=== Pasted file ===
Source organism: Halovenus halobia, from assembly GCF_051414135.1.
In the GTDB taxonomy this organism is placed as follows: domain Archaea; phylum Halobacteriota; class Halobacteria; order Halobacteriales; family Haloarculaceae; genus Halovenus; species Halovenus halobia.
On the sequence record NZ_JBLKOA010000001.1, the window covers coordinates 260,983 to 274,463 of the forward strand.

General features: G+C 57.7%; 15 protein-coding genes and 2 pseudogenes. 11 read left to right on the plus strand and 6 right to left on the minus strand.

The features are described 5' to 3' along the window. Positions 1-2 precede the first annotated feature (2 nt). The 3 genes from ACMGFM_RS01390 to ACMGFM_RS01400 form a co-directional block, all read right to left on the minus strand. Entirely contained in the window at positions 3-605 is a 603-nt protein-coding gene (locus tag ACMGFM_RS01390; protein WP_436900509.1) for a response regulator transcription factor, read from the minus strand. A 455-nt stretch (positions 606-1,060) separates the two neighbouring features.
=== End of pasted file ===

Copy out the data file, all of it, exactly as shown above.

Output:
Source organism: Halovenus halobia, from assembly GCF_051414135.1.
In the GTDB taxonomy this organism is placed as follows: domain Archaea; phylum Halobacteriota; class Halobacteria; order Halobacteriales; family Haloarculaceae; genus Halovenus; species Halovenus halobia.
On the sequence record NZ_JBLKOA010000001.1, the window covers coordinates 260,983 to 274,463 of the forward strand.

General features: G+C 57.7%; 15 protein-coding genes and 2 pseudogenes. 11 read left to right on the plus strand and 6 right to left on the minus strand.

The features are described 5' to 3' along the window. Positions 1-2 precede the first annotated feature (2 nt). The 3 genes from ACMGFM_RS01390 to ACMGFM_RS01400 form a co-directional block, all read right to left on the minus strand. Entirely contained in the window at positions 3-605 is a 603-nt protein-coding gene (locus tag ACMGFM_RS01390; protein WP_436900509.1) for a response regulator transcription factor, read from the minus strand. A 455-nt stretch (positions 606-1,060) separates the two neighbouring features.